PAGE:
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Friday, September 11, 2009

Mohammed Atta, Farhad Manjoo, Media Watch,

Mohamed Atta confronts the historic Muslim monuments and modern high-rises of Cairo. By Daniel Brook on dispatches
In 1994, Mohamed Atta traveled to Istanbul with a student group and continued onward to visit Dittmar Machule in northern Syria, where the professor was doing fieldwork on a Bronze Age village under excavation. But Atta found himself more interested in the traditional urbanism of the nearest major city, Aleppo. Atta was hardly the first student of Middle Eastern architecture drawn to Aleppo. Along with Fez in Morocco and Sana'a in Yemen, Aleppo is considered among the best-preserved cities in the Arab world. When he decided to write his thesis on the city, he returned later that year to conduct more extensive research.

A better way to market computers: Say what they can actually do. By Farhad Manjoo on technology
Intel launched a new range of processors on Tuesday, a product line that the company says will mean faster, smaller, cheaper, and more energy-efficient computers for everyone. Hurray! Now if only I could understand what they're talking about. See, the company calls its new microprocessors the Core i5 and the Core i7. People who pay close attention to Intel might find this confusing; after all, didn't the company already unveil the Core i7? Yes, it did—the Core i7 actually came out about a year ago, with Intel billing it as "the fastest processor on the planet." OK, so the new chip is just a faster, better version of that old one, right? Actually, no. The processors that Intel unveiled this week are slower than the Core i7 it put out last year. That's because Intel is now filling out its "midrange" line. It now sells two completely different kinds of Core i7 chips, and the old ones are more powerful than the new ones, violating the computer-industry axiom that newer is always better.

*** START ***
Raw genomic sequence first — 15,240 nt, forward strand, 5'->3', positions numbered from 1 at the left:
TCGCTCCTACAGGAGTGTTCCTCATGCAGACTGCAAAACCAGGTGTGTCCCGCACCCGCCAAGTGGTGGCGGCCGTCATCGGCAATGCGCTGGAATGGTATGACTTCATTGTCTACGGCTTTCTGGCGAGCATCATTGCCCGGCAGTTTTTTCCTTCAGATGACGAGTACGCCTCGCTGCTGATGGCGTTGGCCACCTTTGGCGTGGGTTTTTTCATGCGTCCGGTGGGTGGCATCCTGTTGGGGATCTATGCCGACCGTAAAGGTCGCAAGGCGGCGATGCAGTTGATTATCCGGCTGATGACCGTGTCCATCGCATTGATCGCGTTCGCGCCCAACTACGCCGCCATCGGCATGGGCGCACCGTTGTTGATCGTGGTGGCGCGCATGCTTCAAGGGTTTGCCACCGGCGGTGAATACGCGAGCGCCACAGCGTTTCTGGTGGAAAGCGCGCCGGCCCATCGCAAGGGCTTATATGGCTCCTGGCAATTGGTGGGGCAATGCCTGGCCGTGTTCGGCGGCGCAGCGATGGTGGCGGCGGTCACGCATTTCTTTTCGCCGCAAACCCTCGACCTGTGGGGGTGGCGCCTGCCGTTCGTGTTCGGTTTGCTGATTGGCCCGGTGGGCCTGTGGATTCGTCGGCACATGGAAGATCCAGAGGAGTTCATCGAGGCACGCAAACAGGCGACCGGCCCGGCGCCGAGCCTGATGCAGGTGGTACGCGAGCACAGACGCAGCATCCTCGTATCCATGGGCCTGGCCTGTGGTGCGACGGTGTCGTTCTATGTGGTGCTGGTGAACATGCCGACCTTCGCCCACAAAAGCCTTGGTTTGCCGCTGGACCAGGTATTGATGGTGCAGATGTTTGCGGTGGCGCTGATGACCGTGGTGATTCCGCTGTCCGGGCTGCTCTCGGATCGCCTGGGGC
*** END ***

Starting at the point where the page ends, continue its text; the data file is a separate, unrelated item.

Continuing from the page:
An Open letter to Mr. Jacob Zuma, President of South Africa By Dr. Haidar Eid - Gaza
Dear Mr. President,
I am writing to express my dismay and disappointment with both your attendance at the national conference of the South African Jewish Board of Deputies - a racist organization by any standards - as well as the content of your speech at that forum.
I am a naturalised South African of Palestinian origin. I spent more than five years in Johannesburg, during which I earned a PhD from the University of Johannesburg and lectured at the-then Vista University in Soweto and Rand Afrikaans University in Johannesburg.

Media Watch
Turkish media group critical of PM Recep Erdogan fined €1.74 billion
Journalist to take case to European Court of Human Rights
Court rejects appeal against Slovenia gag order, IPI concerned at nature of injunction
Qaddafi celebrates 40 years of rule while media repression goes on
Afghan journalists blame NATO for death of colleague during rescue
NYT says selling Boston Globe is not imperative after finances improve
Policeman, 4 others arrested for murdering journalist in El Salvador
Russian journalist accused of libel In Siberian dam disaster attacked
Google developing payment platform for newspapers
Project Blackout: Which is India's most blacked-out story?
Six journalists released in the Gambia after pardon by President Jammeh
Russian journalist flees after piracy story over possible Israeli involvement
Top Tehran TV journalist wanted by FBI for 1980 murder in the US
Cuba must pay $27.5 million to mother of dissident journalist: US court
North America's largest French broadsheet threatens closure over salary cuts


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